Ray Evernham Speaks at Valvoline's Valvapalooza
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Ray Evernham Speaks at Valvoline’s Valvapalooza

Ray Evernham, president and CEO of Evernham Motorsports, recently spoke at the Ashland/Valvoline New Product Development Laboratory in Lexington, KY, as part of Valvoline’s "Valvapalooza 2006: FutureTech" event. The company has joined forces with Evernham to form Valvoline Evernham Racing.

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by Michael V. Freeze
Managing Editor, Counterman

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Ray Evernham, president and CEO of Evernham Motorsports, recently spoke at the Ashland/Valvoline New Product Development Laboratory in Lexington, KY, as part of Valvoline’s “Valvapalooza 2006: FutureTech” event. The company has joined forces with Evernham to form Valvoline Evernham Racing.

The press gathering showcased not only Valvoline’s relationship with Evernham, but the work and research that goes into its products such as motor oil, coolant and other lubricants.

Evernham has enjoyed ample success in NASCAR competition. With Jeff Gordon as his driver, Evernham’s team won 47 Winston Cup Series races and three Winston Cup championships. Currently, his race team includes an all-star list of drivers like Scott Riggs, who drives the No. 10 Valvoline/Stanley Tools Dodge Charger.

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One of the traits that makes Evernham so successful is his attention to detail and quality, something he feels Valvoline possesses as well.

“[Valvoline] cares about its bottom line, but their bottom line is that they want their products to be good,” said Evernham. “They care about their product and their reputation. I needed a good technical partner to work hand in hand in the development of engines.”

Valvoline works very closely with its racing team, making sure the preparation for the next upcoming race is close to perfection. In this fast-paced environment, it’s definitely to a team’s advantage to sweat the small details. Evernham explained one instance at Bristol Motor Speedway where he glanced at a practice sheet, which proved to be an eye-opener for him.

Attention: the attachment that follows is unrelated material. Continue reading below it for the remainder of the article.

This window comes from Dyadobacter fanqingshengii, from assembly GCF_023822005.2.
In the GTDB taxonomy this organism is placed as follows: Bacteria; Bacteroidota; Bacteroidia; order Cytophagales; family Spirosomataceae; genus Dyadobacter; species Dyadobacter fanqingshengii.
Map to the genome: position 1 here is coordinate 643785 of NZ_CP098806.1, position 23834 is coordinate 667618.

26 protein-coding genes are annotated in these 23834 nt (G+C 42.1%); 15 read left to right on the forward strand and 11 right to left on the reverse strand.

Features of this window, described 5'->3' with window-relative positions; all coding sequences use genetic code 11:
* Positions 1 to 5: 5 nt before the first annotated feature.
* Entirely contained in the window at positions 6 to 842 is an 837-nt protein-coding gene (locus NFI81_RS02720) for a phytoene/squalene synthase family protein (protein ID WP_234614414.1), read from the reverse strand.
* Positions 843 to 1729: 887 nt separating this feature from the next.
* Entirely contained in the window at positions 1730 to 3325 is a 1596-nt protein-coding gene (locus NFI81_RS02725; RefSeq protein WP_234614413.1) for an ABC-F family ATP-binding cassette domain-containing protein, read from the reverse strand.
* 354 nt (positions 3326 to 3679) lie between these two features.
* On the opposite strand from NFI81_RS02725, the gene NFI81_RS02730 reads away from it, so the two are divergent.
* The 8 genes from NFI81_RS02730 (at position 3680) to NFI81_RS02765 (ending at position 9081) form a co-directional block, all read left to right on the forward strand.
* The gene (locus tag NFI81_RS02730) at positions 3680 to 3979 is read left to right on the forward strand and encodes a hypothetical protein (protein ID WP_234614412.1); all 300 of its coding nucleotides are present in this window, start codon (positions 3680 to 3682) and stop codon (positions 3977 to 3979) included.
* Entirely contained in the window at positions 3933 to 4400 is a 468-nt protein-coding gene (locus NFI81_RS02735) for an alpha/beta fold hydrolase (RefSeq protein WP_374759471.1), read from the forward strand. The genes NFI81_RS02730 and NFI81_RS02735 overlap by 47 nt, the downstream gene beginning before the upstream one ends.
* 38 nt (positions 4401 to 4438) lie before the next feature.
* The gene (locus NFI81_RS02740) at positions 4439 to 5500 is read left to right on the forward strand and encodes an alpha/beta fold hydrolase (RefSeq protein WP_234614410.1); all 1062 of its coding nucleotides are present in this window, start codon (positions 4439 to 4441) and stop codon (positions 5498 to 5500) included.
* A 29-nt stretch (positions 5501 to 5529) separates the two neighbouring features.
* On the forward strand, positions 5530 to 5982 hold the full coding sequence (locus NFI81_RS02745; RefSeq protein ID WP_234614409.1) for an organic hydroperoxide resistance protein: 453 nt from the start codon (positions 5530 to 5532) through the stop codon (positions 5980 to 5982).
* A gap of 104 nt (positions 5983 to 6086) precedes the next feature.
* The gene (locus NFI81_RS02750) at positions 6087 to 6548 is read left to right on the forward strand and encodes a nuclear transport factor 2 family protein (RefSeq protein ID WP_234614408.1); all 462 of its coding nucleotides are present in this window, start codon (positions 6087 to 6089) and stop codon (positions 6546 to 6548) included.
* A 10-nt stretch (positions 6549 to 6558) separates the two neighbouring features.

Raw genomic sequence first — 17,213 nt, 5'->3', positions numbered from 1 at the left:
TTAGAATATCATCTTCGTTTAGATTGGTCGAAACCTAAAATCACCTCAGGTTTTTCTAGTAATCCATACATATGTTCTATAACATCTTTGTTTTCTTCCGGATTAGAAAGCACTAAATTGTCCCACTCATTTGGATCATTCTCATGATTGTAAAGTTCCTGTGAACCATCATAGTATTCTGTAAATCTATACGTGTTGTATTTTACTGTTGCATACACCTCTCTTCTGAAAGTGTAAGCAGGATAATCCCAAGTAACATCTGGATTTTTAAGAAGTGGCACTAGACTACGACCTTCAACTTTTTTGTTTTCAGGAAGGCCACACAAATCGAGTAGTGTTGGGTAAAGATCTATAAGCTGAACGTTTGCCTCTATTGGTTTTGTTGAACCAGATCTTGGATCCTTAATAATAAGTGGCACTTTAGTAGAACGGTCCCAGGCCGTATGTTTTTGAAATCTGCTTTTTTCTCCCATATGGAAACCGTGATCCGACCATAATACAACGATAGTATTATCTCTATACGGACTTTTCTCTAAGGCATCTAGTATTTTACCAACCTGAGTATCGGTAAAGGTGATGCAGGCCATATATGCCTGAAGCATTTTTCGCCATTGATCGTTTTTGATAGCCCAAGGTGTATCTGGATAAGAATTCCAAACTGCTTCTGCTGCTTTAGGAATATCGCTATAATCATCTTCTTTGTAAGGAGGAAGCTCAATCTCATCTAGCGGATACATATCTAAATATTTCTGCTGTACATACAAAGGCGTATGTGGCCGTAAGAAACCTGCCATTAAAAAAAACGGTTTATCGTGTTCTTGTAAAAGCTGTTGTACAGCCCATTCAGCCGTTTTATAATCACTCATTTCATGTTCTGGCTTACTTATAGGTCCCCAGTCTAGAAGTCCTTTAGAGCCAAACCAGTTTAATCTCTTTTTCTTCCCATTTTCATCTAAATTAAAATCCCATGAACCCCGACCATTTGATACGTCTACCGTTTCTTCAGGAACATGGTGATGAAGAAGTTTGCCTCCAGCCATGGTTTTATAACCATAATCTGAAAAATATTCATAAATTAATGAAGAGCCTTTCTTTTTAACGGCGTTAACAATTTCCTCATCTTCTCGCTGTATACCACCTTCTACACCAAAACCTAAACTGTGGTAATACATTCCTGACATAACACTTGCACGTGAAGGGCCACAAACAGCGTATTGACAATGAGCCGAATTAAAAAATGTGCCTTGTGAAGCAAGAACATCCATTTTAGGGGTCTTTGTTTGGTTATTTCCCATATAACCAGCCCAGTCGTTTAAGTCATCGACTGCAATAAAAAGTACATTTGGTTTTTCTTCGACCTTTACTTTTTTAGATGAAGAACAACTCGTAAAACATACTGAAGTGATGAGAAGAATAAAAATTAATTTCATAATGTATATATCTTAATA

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“I [had] never seen the cars so close, so competitive,” recalled Evernham. “I saw that 21 cars were within a tenth of second apart from each other.”

It’s no wonder why NASCAR documents track times down to the thousandth of a second. It’s that type of detail that puts Evernham, along with Valvoline, on a quest to find the tiniest technical edge.

“Through the years, we have made a lot of great products together [and] that has enabled us to go to race tracks like Talladega and ‘pour horsepower out of a bottle,’” said Evernham. “In a place like Talladega, it’s very restrictive. They take away about half of your horsepower. If you can get back more horsepower using qualifying oil, you can pick up a tenth or two of a second and that is very important.”

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Evernham also explained that Valvoline uses racing as its laboratory for the cars in the real world. Most of the work done for the upcoming race day, such as the road tests of running higher temperatures and taking in less air, is the same research applied to enhance various aspects of real-world motorist performance. He also mentioned one of the reasons he enjoys the relationship with Valvoline is that they both share the same passion for the technical side of vehicles and improving on that.

“Valvoline is always pushing to get a little bit better and they are not afraid to try things,” said Evernham. “The best part of it is that I can legitimately say to my Dodge dealers, manufacturers and fans that some of the things that are going on in NASCAR racing is making it to the production world and making it a better place, whether it be fuel efficiency, environmental things or basic driver safety. It’s good to do that in a job that you love and be able to make a difference.”

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